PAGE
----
Physician Assistants Pursue Larger Roles in Hospice and Palliative Care

The role of physician assistants (PAs) in hospice and palliative care has been advancing over the past several years and is poised to keep growing, an encouraging step toward expanding access to palliative care for the increasing number of people living with serious illnesses.

Key to that growth has been a change in federal law that took effect in January 2019 authorizing PAs to serve as designated attending medical providers for patients in hospice care. Though some barriers remain that cloud reimbursement, advocacy groups like the National Hospice and Palliative Care Organization (NHPCO) and Physician Assistants in Hospice and Palliative Medicine (PAHPM) are actively exploring solutions.

More recently, the CSU Shiley Institute for Palliative Care launched a palliative care certificate program for PAs – the first of its kind in the country. The online Physician Assistant Certificate in Palliative and Serious Illness Care will welcome its first cohort of students on May 6.

“It’s an exciting time to be working in the field,” said Kathy Kemle, MS, PA, who helps direct the Family Medicine Residency Program at Atrium Health Navicent in Macon, Ga., and will serve as a guest instructor for the Institute’s course.

“To me, all the stars are aligned,” said Kemle, who also serves as President of PAHPM, an education and advocacy group affiliated with the American Academy of Physician Assistants (AAPA), the national professional organization for PAs in the United States.

Nadya Dimitrov, DPM, PAC
Nadya Dimitrov, DPM, PAC

The 12-week PA certificate course was developed by palliative care experts including Nadya Dimitrov, DPM, PAC, Assistant Director of the PA post-professional master’s program at Stony Brook University in New York, and Executive Director of PAHPM.

Dimitrov said the course is designed for PAs with experience in all medical and surgical specialties.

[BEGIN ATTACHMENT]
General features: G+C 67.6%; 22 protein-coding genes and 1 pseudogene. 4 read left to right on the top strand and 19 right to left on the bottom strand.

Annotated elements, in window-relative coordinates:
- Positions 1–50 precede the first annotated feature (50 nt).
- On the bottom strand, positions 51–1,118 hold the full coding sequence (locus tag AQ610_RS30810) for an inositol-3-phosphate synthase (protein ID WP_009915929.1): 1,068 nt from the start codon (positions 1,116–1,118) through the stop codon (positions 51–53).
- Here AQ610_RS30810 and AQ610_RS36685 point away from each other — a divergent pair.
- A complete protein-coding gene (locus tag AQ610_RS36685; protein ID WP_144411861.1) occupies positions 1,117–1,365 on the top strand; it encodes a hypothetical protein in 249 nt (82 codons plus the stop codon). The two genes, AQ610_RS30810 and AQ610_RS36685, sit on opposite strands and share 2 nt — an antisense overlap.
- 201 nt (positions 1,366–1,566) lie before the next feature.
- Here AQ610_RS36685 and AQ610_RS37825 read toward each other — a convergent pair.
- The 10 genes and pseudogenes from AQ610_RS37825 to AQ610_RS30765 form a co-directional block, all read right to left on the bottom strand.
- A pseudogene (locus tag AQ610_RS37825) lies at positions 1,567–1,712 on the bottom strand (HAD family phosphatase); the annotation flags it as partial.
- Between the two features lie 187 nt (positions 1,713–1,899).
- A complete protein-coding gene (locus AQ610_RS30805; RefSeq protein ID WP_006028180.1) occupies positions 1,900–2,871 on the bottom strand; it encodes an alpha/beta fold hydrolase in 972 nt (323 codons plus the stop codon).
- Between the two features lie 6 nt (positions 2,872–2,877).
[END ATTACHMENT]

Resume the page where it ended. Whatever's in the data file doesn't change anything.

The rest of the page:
“A broad spectrum of PAs is already doing this (palliative care),” said Dimitrov. “Now is the time for refining and enhancing what’s already out there. It’s like being at the tip of the wave.”

Philosophy of Patient-Centered Care

In many ways, PAs are a natural fit for providing hospice and palliative care, a whole-person, patient-centered approach to managing the symptoms of serious illness. PA program accreditation standards include required education in palliative and end-of-life care, said Kemle.

“The basic tenets of PA training include excellent skills in communication and patient-centered care, which also means addressing the psychological and spiritual aspects of care, along with public health perspectives,” she said.

Kathy Kemle, MS, PA
Kathy Kemle, MS, PA

“We’re grounded in taking a good history and listening to our patients,” Kemle said. “We translate medicine for our patients.”

The new PA certificate course will build on those skills to prepare and enhance the participation of graduate PAs in all specialties on interdisciplinary teams to deliver high-quality supportive palliative care.

Dimitrov said it will feature online didactic material that students complete on their own schedule, along with weekly 90-minute Zoom sessions led by a guest PA who specializes in palliative care. Those sessions will center on a case scenario developed by a student and presented in an interactive Grand Rounds-style discussion.

Theoretical background, clinical tools, skill building exercises, and interactive support are also included, with coursework covering the domains of hospice and palliative care detailed in the Palliative Care Guidelines of the National Consensus Project for Quality Palliative Care.

PAs who complete the course will earn 72 continuing education hours and a certificate recognizing they’ve acquired specialized knowledge and skills in palliative care, valued by employers including hospice programs.

Successes and Challenges

The PA certificate program is just one example of growing interest in highlighting optimal team practice of PAs. Another is a new Oxford University Press textbook, “Palliative and Serious Illness Patient Management for PAs,” co-edited by Dimitrov and Kemle, that’s set to be released in August 2021.

In mid-2020, AAPA produced an issue brief on PAs in palliative care, highlighting the current landscape, opportunities for growth, and success stories including:

  • An inpatient acute palliative care unit at Montefiore Medical Center in the Bronx
  • PAs providing palliative medicine and end-of-life care at the Veterans Affairs Medical Centers in Phoenix, AZ, and Fargo, ND
  • A variety of community-based services at Four Seasons Compassion for Life in Flat Rock, N.C.

Still, challenges lie ahead. Even if every PA in practice in the U.S. – greater than 185,000, at last count – were to specialize in palliative care, it would still be insufficient to meet the growing need, Kemle says.

And despite the advances of telehealth/telemedicine in palliative care, access problems persist, especially in rural and underserved areas where PAs may be the main medical resource for their community.

Experts say it’s more important than ever that generalist and sub-specialty frontline clinicians, including PAs, are trained to provide primary palliative care to their patients and families living with serious illnesses.

Editor’s note: For more information about palliative care training opportunities for PAs, please contact the CSU Shiley Institute for Palliative Care at or 760-750-4006.

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